Vithal C. Nadkarrri, the Indian scientist, says that in therapy cloning embryos are created so that scientists can mine them for stem cells. These so-called master cells of the body have been hailed as a potential medical breakthrough of the 21 st century because of their ability in theory, to replace the damaged tissue. Therapeutic cloning could help us one day to patch up damaged heart muscle following heart attacks or to form new neurons in the brains of Parkinson’s and Alzheimer’s patients. For diabetics stem cells may be a source of new islet cells in the pancreas. Later, perhaps even whole organs might be grown, all free from the threat of rejection.
In the wake of the cloning of Dolly the sheep, the then US President Bill Clinton announced a moratorium on human reproductive cloning in March 1997. When Bill Clinton issued his order, Senator Tom Harkin alongside Pope Paul V, who in 1616 tried to stop Galileo.” Most American politicians claim to be against cloning but they are also nervous about restraining their genetics industry. After Dolly hogged world headlines, the US Congress tried halfheartedly to pass an anti-cloning bill.
A poll in March 2001 by Time/CNN found that 67 percent of people thought that animal cloning was “a bad idea”; 90 percent opposed human cloning. There were strong majorities even against cloning to produce vital organs to save others (68 percent) and to help infertile parents to have children (76 percent). Whatever be the outcome of the opinion poll, there are desperate people in the USA to bring back a dead sibling and around 3.5 million “infertile” couples who are eager to have their own children.
The worldwide debate comes down to a basic division of opinion; between seeing human life in terms of its intrinsic value; or in terms of its utilitarian value. Quint-essentially, it is a war between commerce and culture. Where on earth would you draw the line? Much can be said and against cloning. The antagonists fear the worst. For instance, animal cloning shows that it usually takes many eggs to get a single pregnancy, 277 in Dolly’s case. Researchers began by attempting to fuse 277 adult sheep cells with an equal number of eggs. These yielded only 29 embryos, which in turn resulted in only 10 pregnant sheep, only one of which made it term and gave birth to Dolly. Giving these odds, it would take almost 29 surrogate mothers to produce one viable human clone.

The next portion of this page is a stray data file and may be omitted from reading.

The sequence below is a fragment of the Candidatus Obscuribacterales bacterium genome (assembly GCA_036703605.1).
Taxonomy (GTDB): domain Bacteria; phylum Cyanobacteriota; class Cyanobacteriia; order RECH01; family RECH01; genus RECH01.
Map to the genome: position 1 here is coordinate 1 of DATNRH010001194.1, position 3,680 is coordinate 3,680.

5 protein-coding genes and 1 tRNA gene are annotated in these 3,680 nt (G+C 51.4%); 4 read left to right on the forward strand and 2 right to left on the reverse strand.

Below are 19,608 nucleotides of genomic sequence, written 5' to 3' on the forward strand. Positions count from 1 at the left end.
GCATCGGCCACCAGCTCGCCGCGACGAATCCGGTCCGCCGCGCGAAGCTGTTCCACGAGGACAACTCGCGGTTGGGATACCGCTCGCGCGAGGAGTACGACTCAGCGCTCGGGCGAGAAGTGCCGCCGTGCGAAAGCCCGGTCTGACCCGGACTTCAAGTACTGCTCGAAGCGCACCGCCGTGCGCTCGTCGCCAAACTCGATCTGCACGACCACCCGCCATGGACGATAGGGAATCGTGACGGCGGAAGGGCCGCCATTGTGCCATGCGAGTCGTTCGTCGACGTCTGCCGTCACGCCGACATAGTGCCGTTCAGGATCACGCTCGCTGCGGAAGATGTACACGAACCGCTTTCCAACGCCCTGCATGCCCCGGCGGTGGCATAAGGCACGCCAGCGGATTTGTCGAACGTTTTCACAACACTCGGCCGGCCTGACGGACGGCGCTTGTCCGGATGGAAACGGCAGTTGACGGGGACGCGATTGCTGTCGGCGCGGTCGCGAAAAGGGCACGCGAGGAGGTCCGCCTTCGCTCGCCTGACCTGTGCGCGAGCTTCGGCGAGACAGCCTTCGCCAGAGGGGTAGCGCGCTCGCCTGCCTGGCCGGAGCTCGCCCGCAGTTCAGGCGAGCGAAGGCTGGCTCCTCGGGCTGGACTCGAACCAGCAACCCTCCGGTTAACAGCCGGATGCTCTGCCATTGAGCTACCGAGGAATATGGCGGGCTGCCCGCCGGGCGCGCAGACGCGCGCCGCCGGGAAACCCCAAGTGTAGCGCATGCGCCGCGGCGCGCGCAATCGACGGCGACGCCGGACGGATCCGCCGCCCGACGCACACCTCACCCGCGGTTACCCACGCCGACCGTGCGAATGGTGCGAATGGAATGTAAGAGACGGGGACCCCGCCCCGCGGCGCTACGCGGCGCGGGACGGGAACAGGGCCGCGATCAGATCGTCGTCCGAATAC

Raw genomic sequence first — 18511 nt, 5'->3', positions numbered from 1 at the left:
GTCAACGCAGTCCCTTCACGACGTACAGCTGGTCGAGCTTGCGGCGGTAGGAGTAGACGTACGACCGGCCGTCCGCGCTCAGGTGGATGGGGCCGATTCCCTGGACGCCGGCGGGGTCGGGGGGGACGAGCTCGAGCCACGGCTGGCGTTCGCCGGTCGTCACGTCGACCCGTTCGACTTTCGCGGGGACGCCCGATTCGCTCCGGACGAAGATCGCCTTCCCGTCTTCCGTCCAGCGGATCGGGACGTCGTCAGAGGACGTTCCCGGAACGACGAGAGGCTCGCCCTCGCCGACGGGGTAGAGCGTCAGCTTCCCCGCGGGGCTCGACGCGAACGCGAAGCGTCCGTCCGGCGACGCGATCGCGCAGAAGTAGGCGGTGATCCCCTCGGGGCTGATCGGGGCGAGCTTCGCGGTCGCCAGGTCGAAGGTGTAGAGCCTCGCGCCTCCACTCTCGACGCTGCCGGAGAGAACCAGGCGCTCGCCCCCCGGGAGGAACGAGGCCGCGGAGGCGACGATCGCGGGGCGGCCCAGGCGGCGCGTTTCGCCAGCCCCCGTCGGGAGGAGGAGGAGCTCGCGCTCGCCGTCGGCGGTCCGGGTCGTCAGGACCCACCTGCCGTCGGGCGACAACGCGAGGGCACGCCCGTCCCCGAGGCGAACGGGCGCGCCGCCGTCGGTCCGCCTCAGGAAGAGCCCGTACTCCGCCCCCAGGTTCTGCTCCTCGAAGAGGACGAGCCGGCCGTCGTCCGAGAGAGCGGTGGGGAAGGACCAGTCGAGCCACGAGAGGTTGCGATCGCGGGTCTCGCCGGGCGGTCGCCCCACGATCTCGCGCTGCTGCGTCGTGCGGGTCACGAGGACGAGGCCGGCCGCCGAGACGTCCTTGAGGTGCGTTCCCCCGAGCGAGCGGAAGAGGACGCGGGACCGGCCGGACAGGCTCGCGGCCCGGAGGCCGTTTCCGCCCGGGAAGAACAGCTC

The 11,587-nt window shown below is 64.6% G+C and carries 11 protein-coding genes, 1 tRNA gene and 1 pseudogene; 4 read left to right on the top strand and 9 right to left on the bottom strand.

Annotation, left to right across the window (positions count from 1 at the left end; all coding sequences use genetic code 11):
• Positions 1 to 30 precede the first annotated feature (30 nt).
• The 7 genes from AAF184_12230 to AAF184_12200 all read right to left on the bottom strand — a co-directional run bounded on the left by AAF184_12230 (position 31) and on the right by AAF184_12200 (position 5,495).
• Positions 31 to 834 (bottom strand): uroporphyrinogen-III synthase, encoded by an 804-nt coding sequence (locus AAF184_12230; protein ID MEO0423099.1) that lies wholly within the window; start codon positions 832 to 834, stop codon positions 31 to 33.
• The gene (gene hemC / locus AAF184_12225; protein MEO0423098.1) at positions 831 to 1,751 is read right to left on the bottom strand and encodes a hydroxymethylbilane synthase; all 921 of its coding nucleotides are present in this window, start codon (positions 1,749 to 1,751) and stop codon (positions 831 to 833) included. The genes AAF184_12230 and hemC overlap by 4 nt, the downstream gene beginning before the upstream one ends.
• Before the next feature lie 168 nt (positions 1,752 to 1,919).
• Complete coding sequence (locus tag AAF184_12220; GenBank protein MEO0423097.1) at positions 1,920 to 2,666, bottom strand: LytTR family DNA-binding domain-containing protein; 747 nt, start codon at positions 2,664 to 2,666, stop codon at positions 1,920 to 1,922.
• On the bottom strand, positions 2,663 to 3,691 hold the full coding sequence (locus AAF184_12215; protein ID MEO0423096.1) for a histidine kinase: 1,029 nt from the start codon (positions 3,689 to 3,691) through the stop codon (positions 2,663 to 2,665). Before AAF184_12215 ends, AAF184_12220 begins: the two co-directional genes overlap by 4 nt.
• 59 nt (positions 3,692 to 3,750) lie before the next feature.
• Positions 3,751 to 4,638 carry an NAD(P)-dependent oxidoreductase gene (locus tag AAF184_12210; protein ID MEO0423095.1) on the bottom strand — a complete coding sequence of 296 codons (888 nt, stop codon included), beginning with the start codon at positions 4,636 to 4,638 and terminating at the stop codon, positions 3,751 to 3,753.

Harry Griffin, who was associated with the Roslin Institute that successfully cloned Dolly says that it would be wholly irresponsible to clone a human being, given the present state of technology. Even the success rate with the animal cloning is about 1.2 percent. The risks are higher for the mother and the child. Most of the cloned animals have developed severe abnormalities, malfunctioning livers, abnormal blood vessels, heart problems, underdeveloped lungs, immune system deficiencies and hidden genetic defects.
“Genetics and eugenics, though potentially benign, are obviously too powerful to be left to individual scientists unregulated”, says Trance Kealey, Vice-Chancellor of the Buckingham University. Every scientific
discovery promises to confer on humanity a bonanza that involves a total change in his lifestyle. Despite assertions to the contrary, man has been known to misuse discoveries and invention for purposes detrimental to his own well-being. Nuclear energy misused has provided the lethal punch to destroy the world a hundred times over. Amniocentesis introduced to get rid of etuses with birth defects or other abnormalities has been used to get rid of female children in many parts of India. Human cloning is too dangerous a field to be left to the whimsical scientists.